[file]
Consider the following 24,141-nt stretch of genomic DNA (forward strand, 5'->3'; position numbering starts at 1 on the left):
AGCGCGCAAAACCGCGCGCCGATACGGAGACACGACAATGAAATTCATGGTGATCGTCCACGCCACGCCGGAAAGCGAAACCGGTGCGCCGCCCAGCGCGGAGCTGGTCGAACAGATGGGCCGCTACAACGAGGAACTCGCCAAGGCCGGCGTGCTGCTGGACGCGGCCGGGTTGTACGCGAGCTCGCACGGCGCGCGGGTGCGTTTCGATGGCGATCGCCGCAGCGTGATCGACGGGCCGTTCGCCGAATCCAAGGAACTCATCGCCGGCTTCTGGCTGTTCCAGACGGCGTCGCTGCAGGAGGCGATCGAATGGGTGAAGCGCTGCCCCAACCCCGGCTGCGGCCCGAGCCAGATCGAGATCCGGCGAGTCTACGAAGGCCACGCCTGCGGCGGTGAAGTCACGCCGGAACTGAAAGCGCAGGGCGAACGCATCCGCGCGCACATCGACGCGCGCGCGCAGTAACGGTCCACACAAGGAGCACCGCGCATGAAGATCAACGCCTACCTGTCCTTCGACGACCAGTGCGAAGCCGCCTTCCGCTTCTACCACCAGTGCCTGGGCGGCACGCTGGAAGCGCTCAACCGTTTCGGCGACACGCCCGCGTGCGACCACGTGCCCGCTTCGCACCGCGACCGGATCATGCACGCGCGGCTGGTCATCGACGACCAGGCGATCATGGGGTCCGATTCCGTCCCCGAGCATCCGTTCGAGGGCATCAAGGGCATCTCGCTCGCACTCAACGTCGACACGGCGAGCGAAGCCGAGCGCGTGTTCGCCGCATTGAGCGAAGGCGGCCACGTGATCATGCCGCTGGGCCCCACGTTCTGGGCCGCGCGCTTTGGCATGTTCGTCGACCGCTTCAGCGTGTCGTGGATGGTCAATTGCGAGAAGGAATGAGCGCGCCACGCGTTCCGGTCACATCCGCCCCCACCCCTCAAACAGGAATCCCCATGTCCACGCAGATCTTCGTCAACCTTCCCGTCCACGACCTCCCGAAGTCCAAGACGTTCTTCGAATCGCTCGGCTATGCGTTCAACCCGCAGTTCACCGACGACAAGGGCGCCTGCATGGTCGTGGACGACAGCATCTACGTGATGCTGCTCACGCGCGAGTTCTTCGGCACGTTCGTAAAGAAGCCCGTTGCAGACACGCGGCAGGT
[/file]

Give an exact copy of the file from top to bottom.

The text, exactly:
Consider the following 24,141-nt stretch of genomic DNA (forward strand, 5'->3'; position numbering starts at 1 on the left):
AGCGCGCAAAACCGCGCGCCGATACGGAGACACGACAATGAAATTCATGGTGATCGTCCACGCCACGCCGGAAAGCGAAACCGGTGCGCCGCCCAGCGCGGAGCTGGTCGAACAGATGGGCCGCTACAACGAGGAACTCGCCAAGGCCGGCGTGCTGCTGGACGCGGCCGGGTTGTACGCGAGCTCGCACGGCGCGCGGGTGCGTTTCGATGGCGATCGCCGCAGCGTGATCGACGGGCCGTTCGCCGAATCCAAGGAACTCATCGCCGGCTTCTGGCTGTTCCAGACGGCGTCGCTGCAGGAGGCGATCGAATGGGTGAAGCGCTGCCCCAACCCCGGCTGCGGCCCGAGCCAGATCGAGATCCGGCGAGTCTACGAAGGCCACGCCTGCGGCGGTGAAGTCACGCCGGAACTGAAAGCGCAGGGCGAACGCATCCGCGCGCACATCGACGCGCGCGCGCAGTAACGGTCCACACAAGGAGCACCGCGCATGAAGATCAACGCCTACCTGTCCTTCGACGACCAGTGCGAAGCCGCCTTCCGCTTCTACCACCAGTGCCTGGGCGGCACGCTGGAAGCGCTCAACCGTTTCGGCGACACGCCCGCGTGCGACCACGTGCCCGCTTCGCACCGCGACCGGATCATGCACGCGCGGCTGGTCATCGACGACCAGGCGATCATGGGGTCCGATTCCGTCCCCGAGCATCCGTTCGAGGGCATCAAGGGCATCTCGCTCGCACTCAACGTCGACACGGCGAGCGAAGCCGAGCGCGTGTTCGCCGCATTGAGCGAAGGCGGCCACGTGATCATGCCGCTGGGCCCCACGTTCTGGGCCGCGCGCTTTGGCATGTTCGTCGACCGCTTCAGCGTGTCGTGGATGGTCAATTGCGAGAAGGAATGAGCGCGCCACGCGTTCCGGTCACATCCGCCCCCACCCCTCAAACAGGAATCCCCATGTCCACGCAGATCTTCGTCAACCTTCCCGTCCACGACCTCCCGAAGTCCAAGACGTTCTTCGAATCGCTCGGCTATGCGTTCAACCCGCAGTTCACCGACGACAAGGGCGCCTGCATGGTCGTGGACGACAGCATCTACGTGATGCTGCTCACGCGCGAGTTCTTCGGCACGTTCGTAAAGAAGCCCGTTGCAGACACGCGGCAGGT